To ensure the project guidance is followed, several important steps can be taken: verify the materials on site, weather conditions and surface preparation and application steps. Confirming these basic details are within the specification helps to ensure the delivery of a roof coating that will meet or exceed the intended service life.

The observer can use the project documents to check the lot numbers and quantities of the materials on site; if surface preparation recommendations were followed and the surface is ready to receive the coating; material mixing times, if applicable; and checking the actual application rate. Observers may check gallons used per square foot, coverage thickness in wet mils using a notched gauge and, when fully cured, dry sampling to verify coverages are within specifications.

For example: Observers can anticipate a cured coating with 50 percent solids content to cure to half of the original uncured or wet thickness. The manufacturer data sheets typically publish these rates. However, due to the variation of coating types and formulations, your observations should be to confirm the specification and recommendations from the manufacturer were followed. If daily observations are preferred or the observation duty is not appropriate for the facility management personnel, the building owner may want to budget to hire a registered roof observer to prepare daily observation reports and findings.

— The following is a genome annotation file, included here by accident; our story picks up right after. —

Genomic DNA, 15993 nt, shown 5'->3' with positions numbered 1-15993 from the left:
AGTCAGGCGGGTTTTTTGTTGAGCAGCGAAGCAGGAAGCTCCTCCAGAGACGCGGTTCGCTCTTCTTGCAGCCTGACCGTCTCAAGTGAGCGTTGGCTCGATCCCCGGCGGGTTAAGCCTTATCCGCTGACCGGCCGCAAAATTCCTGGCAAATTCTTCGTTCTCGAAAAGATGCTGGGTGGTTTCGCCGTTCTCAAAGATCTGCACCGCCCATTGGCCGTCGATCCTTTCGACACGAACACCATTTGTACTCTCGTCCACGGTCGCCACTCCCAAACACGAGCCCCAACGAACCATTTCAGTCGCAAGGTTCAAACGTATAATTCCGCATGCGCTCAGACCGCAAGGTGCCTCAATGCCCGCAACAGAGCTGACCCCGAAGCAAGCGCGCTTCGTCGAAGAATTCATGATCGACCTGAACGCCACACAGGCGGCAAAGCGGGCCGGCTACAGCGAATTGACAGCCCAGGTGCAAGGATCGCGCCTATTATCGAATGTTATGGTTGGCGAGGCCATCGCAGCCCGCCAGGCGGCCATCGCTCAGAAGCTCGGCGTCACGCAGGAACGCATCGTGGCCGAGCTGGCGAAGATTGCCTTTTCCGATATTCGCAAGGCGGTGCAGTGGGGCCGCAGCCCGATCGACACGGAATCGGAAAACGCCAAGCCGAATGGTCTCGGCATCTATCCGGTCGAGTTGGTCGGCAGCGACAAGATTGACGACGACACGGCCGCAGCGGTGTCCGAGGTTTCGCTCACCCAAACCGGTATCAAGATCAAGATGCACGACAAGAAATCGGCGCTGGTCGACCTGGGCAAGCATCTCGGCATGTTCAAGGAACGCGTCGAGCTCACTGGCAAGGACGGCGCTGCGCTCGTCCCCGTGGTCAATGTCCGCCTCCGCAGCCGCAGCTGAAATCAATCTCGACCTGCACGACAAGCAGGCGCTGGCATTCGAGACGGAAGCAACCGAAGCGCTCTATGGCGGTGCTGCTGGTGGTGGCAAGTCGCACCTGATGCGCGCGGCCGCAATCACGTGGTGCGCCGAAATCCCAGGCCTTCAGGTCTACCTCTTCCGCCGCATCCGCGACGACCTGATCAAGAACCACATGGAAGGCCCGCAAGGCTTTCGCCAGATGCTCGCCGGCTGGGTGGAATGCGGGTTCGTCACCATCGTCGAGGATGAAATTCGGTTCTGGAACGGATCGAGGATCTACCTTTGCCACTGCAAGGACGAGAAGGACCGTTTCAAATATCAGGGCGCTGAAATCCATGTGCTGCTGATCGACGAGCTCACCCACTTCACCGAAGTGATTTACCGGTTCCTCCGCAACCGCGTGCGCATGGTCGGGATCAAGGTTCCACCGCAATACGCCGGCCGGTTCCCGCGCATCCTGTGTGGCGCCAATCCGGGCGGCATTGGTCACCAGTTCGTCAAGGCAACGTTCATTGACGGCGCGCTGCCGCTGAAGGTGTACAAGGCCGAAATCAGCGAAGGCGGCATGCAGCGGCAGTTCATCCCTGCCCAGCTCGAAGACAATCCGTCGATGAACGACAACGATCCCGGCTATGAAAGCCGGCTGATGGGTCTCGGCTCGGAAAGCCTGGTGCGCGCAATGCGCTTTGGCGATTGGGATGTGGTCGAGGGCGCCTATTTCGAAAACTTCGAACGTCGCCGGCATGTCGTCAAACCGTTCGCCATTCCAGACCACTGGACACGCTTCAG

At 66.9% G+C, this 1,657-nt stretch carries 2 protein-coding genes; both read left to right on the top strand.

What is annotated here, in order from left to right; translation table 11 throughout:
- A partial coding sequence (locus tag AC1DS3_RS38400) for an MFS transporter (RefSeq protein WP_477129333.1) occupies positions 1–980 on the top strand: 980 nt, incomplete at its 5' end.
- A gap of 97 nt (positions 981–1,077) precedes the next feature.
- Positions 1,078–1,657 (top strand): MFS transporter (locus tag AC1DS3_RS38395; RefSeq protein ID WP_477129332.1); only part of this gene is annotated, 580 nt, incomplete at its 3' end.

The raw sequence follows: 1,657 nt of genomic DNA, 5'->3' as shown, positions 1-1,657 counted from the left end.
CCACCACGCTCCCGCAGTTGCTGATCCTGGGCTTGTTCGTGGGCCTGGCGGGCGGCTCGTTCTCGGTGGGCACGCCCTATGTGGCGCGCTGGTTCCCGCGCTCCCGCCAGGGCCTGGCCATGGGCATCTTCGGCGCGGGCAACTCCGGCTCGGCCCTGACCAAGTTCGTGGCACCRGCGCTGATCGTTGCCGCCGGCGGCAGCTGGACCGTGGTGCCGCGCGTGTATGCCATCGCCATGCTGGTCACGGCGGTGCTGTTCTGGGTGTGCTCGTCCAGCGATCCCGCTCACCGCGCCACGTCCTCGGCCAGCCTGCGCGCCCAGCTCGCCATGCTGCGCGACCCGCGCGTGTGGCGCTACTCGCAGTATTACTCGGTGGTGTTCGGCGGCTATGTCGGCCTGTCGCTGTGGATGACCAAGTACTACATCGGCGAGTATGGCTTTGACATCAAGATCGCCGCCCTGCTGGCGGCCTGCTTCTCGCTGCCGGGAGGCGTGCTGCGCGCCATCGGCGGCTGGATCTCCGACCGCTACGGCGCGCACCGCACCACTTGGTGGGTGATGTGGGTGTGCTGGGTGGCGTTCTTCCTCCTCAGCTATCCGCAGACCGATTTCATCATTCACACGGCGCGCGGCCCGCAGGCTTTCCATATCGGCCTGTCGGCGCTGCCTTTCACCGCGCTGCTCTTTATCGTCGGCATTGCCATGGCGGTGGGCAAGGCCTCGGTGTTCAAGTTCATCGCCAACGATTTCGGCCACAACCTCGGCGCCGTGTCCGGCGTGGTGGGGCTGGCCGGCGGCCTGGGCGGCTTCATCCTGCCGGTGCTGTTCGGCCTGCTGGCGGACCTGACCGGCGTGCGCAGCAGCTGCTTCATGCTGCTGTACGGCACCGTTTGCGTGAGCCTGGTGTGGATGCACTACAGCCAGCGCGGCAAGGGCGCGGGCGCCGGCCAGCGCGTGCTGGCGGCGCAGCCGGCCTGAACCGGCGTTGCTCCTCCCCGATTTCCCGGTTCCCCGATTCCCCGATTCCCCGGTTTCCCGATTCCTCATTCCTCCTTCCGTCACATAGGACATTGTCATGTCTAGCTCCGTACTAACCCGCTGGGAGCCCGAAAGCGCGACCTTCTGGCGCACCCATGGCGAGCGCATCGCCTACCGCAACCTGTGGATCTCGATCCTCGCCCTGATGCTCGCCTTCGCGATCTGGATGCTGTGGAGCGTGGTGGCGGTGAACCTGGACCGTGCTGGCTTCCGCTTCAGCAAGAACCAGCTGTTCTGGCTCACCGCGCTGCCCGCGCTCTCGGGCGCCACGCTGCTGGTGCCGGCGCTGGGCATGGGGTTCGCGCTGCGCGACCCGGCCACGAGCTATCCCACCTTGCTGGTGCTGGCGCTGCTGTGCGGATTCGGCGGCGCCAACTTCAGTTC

MAINTAIN AS-BUILT RECORDS

After the project is completed, maintain as-built roofing histories and include any punch list documents to assist service providers for routine maintenance and future roof recoating recommendations.

Observation of installation helps ensure specifications are followed.

Observation reports should be assembled in the roofing database for future reference. If a warranty is issued, the warranty documents can be attached with any warranty compliance plans added to future maintenance schedules. The ongoing maintenance and activity records, noting any performance issues, are good references for planning maintenance and assist in developing future specifications for upcoming coating projects.

 

CONCLUSION

In closing, you can add value to your roof coating program by following a roof coatings management plan, documenting the as-built roof information, researching the materials and system specifications before the manufacturer selection process, then concluding with quality assurance during the installation to confirm the roof coating was completed to the specification. Use your as-built information to plan service and improve future projects.

Tracking the progression of milestones can help ensure the system will perform as anticipated.

 

ABOUT THE AUTHOR

Steven James has been in the industry for over 30 years, having started with structural waterproofing, masonry flashing and single-ply roofing, before working with thermoplastic polyolefin. For the past 15 years, he has been a principle at Digital Facilities Corporation, a technology business out of Boston, developing Building Envelope and Roof Asset Management software.

   

Tagged categories: Roof coatings; Roofing contractors; Roofing materials